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‘Everyone started ducking’: Three shot, wounded outside Nationals Park

VIDEO | 01:35
Raw video: Gunfire outside Nationals Park in D.C.

The Padres’ game at Washington on Saturday night was halted in the middle of the sixth inning after three people were shot and wounded outside the ballpark.

There was an exchange of gunfire between two cars, according to Ashan Benedict, the Metropolitan Police Department’s executive assistant police chief. One of the people shot was a woman attending the game who was struck outside the stadium, he said. Her injuries weren’t considered life-threatening.

Two people who were in one of the cars walked into a local hospital with gunshot wounds and were being questioned by investigators, Benedict said, and the extent of their injuries wasn’t immediately clear. Investigators still were trying to locate the second vehicle in the shooting.

The sound of gunshots caused confusion and panic on the field and in the stadium.

Max Muncy homered twice as the Dodgers beat the Colorado Rockies 9-2. Outfielder Mookie Betts left with what L.A. said was irritation in his right hip.

As Padres reliever Pierce Johnson was running in from the bullpen and umpires conferred with the head groundskeeper at Nationals Park, shots were heard.

Crew chief Mark Carlson suddenly motioned for Padres players to leave the field and walked to the visitors’ dugout where he appeared to explain to manager Jayce Tingler and others what was happening as he pointed in the direction of the shots.

At the same time, fans began running out of the gate beyond center field while others ran into the stands from the area near where the shots were heard loudest.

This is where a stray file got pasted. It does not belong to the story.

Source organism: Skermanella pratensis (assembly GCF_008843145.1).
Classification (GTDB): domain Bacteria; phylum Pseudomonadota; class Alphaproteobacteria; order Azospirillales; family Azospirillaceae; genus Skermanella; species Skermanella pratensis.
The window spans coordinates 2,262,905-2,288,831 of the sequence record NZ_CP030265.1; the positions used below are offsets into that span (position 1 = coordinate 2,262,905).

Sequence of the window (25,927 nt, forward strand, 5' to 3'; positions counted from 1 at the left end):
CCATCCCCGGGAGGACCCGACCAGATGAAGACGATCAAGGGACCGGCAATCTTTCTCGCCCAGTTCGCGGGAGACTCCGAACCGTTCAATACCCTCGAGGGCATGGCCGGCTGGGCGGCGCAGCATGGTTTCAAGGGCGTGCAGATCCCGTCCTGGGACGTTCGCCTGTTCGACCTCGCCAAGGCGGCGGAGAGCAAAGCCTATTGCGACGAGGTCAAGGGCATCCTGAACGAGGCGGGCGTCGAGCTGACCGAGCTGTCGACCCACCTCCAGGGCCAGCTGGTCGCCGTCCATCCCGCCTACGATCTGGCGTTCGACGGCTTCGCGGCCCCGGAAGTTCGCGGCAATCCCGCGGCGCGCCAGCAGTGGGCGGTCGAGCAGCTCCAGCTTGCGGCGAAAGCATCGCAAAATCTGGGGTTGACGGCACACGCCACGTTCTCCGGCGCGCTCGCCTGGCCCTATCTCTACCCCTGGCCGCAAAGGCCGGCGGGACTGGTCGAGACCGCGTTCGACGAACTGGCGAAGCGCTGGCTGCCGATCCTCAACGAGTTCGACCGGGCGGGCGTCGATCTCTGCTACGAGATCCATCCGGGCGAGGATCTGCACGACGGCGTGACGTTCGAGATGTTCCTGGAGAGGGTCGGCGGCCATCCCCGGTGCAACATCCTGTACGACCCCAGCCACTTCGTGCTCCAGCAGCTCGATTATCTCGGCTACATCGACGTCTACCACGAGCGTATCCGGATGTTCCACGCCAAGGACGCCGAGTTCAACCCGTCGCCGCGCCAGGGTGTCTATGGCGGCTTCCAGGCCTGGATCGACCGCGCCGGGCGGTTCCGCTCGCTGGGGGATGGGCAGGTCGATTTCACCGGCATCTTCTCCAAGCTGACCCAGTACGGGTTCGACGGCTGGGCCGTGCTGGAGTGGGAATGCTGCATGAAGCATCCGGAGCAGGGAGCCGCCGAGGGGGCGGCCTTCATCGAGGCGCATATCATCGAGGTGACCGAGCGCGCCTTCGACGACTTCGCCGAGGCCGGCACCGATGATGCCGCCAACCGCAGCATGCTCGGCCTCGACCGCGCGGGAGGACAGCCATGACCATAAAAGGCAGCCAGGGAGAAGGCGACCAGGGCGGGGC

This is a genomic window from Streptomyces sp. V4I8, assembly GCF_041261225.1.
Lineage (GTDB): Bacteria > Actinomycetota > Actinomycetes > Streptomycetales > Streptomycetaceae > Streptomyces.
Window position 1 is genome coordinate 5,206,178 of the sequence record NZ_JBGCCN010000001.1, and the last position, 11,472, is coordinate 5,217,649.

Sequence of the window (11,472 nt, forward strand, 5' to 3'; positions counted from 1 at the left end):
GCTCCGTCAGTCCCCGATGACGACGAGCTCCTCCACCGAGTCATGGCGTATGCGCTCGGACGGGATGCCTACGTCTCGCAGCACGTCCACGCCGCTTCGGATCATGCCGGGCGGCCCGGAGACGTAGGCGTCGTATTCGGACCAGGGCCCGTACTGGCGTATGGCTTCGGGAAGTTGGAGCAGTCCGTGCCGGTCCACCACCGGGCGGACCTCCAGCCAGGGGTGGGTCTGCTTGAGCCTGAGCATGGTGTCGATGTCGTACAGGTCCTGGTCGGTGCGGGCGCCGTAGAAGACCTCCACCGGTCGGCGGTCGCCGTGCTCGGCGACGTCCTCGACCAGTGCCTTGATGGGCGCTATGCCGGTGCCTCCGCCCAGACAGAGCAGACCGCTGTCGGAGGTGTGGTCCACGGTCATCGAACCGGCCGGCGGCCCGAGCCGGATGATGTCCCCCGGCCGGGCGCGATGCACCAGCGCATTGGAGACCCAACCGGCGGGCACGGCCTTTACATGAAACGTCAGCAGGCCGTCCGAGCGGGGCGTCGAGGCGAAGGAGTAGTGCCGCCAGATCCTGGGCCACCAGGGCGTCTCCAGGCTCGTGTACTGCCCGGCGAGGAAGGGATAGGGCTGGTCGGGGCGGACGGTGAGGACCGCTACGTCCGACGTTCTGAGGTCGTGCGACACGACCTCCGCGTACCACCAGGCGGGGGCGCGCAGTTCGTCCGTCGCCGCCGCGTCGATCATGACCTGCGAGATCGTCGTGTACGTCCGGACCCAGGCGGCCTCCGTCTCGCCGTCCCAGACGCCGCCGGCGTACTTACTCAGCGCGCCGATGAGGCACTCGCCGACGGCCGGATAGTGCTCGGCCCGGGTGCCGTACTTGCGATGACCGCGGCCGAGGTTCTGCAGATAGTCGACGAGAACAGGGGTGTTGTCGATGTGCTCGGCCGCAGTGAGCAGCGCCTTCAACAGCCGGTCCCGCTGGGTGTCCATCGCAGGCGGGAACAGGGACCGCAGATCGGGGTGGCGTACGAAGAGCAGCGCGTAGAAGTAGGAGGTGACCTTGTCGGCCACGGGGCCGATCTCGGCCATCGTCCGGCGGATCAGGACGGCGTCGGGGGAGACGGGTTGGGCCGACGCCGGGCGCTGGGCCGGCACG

“It was just a chaotic scene,” Carlson told the Associated Press. “We heard what sounded like rapid gunfire. We didn’t know where it was coming from.”

As they left the field, players heard fans yelling to get on the ground.

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Padres reliever Craig Stammen, who had pitched the fifth inning, was still in the dugout when umpires instructed everyone to get off the field.

“They were yelling, ‘Get back in, get back in, go down there,’ ” he recalled.

Players congregated in the tunnel and batting cage area between the dugout and clubhouse. It became clear there had been a shooting, but there was no certainty where it had occurred.

“Then it became, ‘How can we get all the families down here?’ ” Stammen said. “Then it was more like, not panic but a sense of urgency. Once we got the families down there, by then they had the situation under control.”

Spectators stand in the visiting team dugout during a stoppage in play in the sixth inning July 17, 2021.
Spectators stand in the visiting team’s dugout during a stoppage in play at the Nationals-Padres game.
(Nick Wass / Associated Press)

Just a couple of minutes later, there was another loud bang and people all over the stadium began scurrying and ducking. There were yells for people to take cover.

Padres shortstop Fernando Tatis Jr. ran onto the field, followed by at least two teammates. They sprinted down the third base line and grabbed family members from the stands and ran with them back toward the dugout.

The exodus onto the field continued, as dozens of clearly scared fans were let onto the field and ran to the Padres dugout. It appeared Padres third baseman Manny Machado was among those facilitating fans leaving the stands and moving to shelter.

A short while later, an announcement over the public address system informed fans “the incident has been reported to be outside the stadium” and urged fans to remain inside the ballpark. Fans later were told they could exit gates beyond the outfield.